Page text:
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Broadsheet featuiring the ballads 'Woodman Spare That Tree' and 'The Flaunting Flag of Liberty'.

Date: 1790 - c 1870
Overall: 255 x 193 mm, 0.014 kg
Medium: Woodcut engraving and printed text on paper mounted on card.
Credit Line: ANMM Collection
Object Name: Broadsheet
Object No: 00017427
Place Manufactured:London

User Terms

    A broadsheet featuring the ballads 'Woodman Spare That Tree' and "The Flaunting Flag of Liberty'.
    The ballad 'Woodman Spare That Tree' was very popular for its time and the words were taken from a poem by George Pope Morris published in the New York Mirror. The music was composed by Henry Russell. It has been suggested that this is one of the first ever environmentalist songs ever written.

    SignificanceBroadsheets were designed as printed ephemera to be published and distributed rapidly. This also meant they were quickly disposed of with many of them not surviving the test of time. The museum's broadsheet collection is therefore a rare and valuable example of how maritime history was communicated to a wide audience, particularly in the 18th and 19th centuries. They vibrantly illustrate many of the themes and myths surrounding life at sea. Some of them also detail stories about transportation, migration.

    Woodman spare that tree,
    Touch not a single bough --
    In youth it sheltered me,
    And I'll protect it now.
    'Twas my fore father's hand,
    That placed it near his cot;
    There, woodman, let it stand,
    Thy axe shall harm it not.

    That old familiar tree,
    Whose glory and renown,
    Are spread o'er land and sea,
    And wouldst thou hack it down
    Woodman, forbear thy stroke,
    Cut not its earth-bound ties,
    Oh, spare that aged oak.
    Now towering to the skies.

    Oft when a careless child,
    Benath its shade I heard,
    The wood-notes sweet and wild,
    Of many a forest bird.
    My Mother kissed me hear,
    My Father pressed my hand,
    I ask thee with a tear,
    Oh let that old Oak stand.

    My heart-strings round thee cling,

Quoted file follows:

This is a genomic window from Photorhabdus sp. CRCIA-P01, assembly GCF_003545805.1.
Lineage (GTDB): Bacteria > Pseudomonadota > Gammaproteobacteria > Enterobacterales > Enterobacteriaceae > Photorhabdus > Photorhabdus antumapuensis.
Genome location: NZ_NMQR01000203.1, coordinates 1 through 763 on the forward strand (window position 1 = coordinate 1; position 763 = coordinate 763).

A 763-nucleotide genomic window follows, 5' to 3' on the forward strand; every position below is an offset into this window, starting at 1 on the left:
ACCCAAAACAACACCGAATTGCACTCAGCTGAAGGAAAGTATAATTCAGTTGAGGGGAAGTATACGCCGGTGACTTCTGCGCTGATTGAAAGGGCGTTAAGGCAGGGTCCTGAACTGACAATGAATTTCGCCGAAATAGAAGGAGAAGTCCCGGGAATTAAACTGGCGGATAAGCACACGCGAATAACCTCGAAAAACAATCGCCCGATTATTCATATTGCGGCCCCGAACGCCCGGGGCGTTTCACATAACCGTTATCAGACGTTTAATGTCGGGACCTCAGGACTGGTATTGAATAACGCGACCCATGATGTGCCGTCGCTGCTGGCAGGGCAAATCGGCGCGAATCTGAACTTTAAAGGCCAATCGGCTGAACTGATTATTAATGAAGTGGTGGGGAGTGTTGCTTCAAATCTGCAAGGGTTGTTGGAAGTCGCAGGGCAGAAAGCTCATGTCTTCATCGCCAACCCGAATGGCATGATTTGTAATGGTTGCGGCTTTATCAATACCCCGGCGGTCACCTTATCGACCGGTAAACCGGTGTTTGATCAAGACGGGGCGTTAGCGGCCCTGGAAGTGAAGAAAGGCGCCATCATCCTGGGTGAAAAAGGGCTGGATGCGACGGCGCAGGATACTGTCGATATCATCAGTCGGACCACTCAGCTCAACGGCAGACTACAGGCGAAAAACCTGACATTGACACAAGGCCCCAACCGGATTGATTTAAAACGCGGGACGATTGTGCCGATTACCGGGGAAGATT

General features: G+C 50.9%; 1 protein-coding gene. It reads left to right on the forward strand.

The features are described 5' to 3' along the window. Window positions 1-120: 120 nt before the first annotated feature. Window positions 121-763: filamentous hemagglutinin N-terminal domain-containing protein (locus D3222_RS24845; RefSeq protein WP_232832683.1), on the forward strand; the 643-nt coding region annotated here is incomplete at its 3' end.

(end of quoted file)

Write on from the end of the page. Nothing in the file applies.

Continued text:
Close as thy bark, old friend,
    Here shall the WILD bird sing,
    And still thy branches bend.
    OLD tree the storm STILL brave,
    And woodman LEAVE the spot,
    While I've a hand to save,
    Thy axe shaLL harm it not.


    The flaunting flag of liberty,
    Of Galia's Sons the boast;
    Oh, never may the Briton see,
    Upon the British coast:
    The only flag that freedom rears,
    Her emblem on the Seas,
    Is the flag that's braved a thousand years
    The battle and the breeze.

    To aid the trampled Rights of Man,
    And break oppressions chain,
    The foremost in the Battle's Van,
    It never floats in vain:
    The Mariner, wher'er he steers
    In every clime he sees,
    Th flag taht's braved a thousand years,
    The Battle and the Breeze.

    If all unite as once we did,
    To keep her flag unfurled,
    England still may earless bid,
    Defiance to the World;
    But fast will flow a Nation's tears,
    If lawless hands should seize,
    The flag that's braved a thousand year
    The Battle and the Breeze.

    Broadsheet rhymes and verses were the cheapest prints available during the 18th and 19th century. They were sold by street sellers known as Flying Stationers, who charged a minimal fee of a penny or half-penny. They featured popular songs that were often sung in homes, inns and taverns and covered a range of themes relating to contemporary events or stories. Printed alongside the songs were woodcut illustrations. Most of the broadsheet publishers did not date or mark their works, making it difficult to pinpoint when they were produced.

    The publication of ballads was part of the commemoration and production of material about shipwrecks. Ships were part of the everyday life in the 19th century and stories about their voyages, wrecks, record breaking voyages and commissions often featured in newspapers and commemorative souvenirs.

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